The second line is too long to print on the page, so we have broken it into two with an underscore (_) continuation character at the end of the line. It tells the interpreter that it should read the next line as if it were joined to the end of the first. The entire line, ignoring the underscore, uses the objUser variable to hold a reference to a user object via a call to VBScript's GetObject function, passing the ADsPath of the user.
The third line simply uses the VBScript MsgBox function again to print out the description of the Richard Lang user object. The dot signifies that we are accessing a property method available for the specific type of object we are accessing, which in this case is a user.
The last line simply discards the reference to Richard Lang, and objUser becomes empty again. Strictly speaking, at the end of a script, the system discards all references anyway, but we are including it for completeness.
As you can see, printing out properties of objects in Active Directory isn't very hard at all.
WSH 2.0 comes bundled with Windows 2000 and Windows 98, while WSH 5.6 comes bundled with Windows Server 2003 and Windows XP. WSH is also available for download for Windows 95 and Windows NT. Do not be alarmed by the dramatic increase in version numbers; 5.6 was the next major version after 2.0. In fact, for most people writing scripts, the differences between 2.0 and 5.6 are not significant enough to worry about. Version 5.6 offers a new security model and, perhaps most importantly, the ability to execute scripts remotely, but neither of these affects our ADSI-based scripts to a large extent.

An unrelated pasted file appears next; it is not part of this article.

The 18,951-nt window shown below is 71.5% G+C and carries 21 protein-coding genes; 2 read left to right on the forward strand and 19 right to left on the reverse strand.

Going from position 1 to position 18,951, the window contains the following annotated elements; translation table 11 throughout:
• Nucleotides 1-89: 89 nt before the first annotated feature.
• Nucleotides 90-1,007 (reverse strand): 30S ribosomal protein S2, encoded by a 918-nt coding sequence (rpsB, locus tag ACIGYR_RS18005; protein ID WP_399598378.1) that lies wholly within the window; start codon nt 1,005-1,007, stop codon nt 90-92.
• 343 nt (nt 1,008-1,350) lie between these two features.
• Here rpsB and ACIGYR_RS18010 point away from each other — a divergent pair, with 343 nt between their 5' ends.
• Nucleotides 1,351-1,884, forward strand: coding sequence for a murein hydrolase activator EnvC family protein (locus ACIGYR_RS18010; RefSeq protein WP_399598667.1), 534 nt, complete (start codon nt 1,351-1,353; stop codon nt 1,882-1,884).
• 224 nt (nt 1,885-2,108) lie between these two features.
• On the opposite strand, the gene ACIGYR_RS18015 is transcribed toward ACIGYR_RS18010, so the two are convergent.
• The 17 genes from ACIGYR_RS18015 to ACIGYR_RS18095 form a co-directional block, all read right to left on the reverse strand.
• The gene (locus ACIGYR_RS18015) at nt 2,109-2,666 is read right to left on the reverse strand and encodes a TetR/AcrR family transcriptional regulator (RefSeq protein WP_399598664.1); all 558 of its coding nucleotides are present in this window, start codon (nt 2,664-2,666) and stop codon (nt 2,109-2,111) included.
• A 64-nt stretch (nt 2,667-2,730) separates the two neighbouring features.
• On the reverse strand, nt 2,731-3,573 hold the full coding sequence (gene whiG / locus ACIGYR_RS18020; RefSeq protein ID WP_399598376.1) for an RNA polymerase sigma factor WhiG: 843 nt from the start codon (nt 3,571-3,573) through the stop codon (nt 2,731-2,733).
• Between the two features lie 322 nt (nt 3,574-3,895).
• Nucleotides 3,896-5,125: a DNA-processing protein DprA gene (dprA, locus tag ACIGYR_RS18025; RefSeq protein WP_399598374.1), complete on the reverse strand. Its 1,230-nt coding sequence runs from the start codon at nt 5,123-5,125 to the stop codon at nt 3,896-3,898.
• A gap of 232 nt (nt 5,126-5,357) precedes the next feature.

As of WSH 2.0, two types of file formats are supported. The first is traditional script files, which contain pure VBScript or JScript and have a language-specific file extension (e.g., .vbs), and the second is Windows Script File (WSF), which has a .wsf extension.
WSF is actually an Extensible Markup Language (XML) file, with the scripting code embedded inside <script>...</script> tags which is then embedded in <job>...</job> tags. The following example shows how the simple.vbs example would look using the WSF format:
<job> <script language="VBScript"> MsgBox "Hello World" </script> </job>
The XML defines that the file contains a single script (a job) and that the script to be run is written in VBScript. At its simplest, to write WSF scripts instead the traditional script files, all you have to do is prefix your code with the first two lines and end your code with the last two lines, as shown here:
<job> <script language="VBScript"> Dim objUser 'A variable representing my user Set objUser = _ GetObject("LDAP://cn=Richard Lang,ou=Pre-Sales,ou=Sales,dc=mycorp,dc=com") MsgBox objUser.Description Set objUser = Nothing </script> </job>
To keep the examples straightforward and the focus on scripting Active Directory, only the code will be shown and not the tags necessary to make a WSF file. You can then decide whether you want to utilize the WSF format or just use the traditional script file.
We also encourage you to find out more about WSH to fully utilize its capabilities. For more information on WSH, including advanced functionality and running scripts using WSF, check out Windows Script Host Programmer's Reference by Dino Esposito (Wrox Press) or Bob Wells' WSH articles in Windows Scripting Solutions (http://www.win32scripting.com). Finally, the WSH help file can be a very useful reference. It is available for download at http://msdn.microsoft.com/scripting/.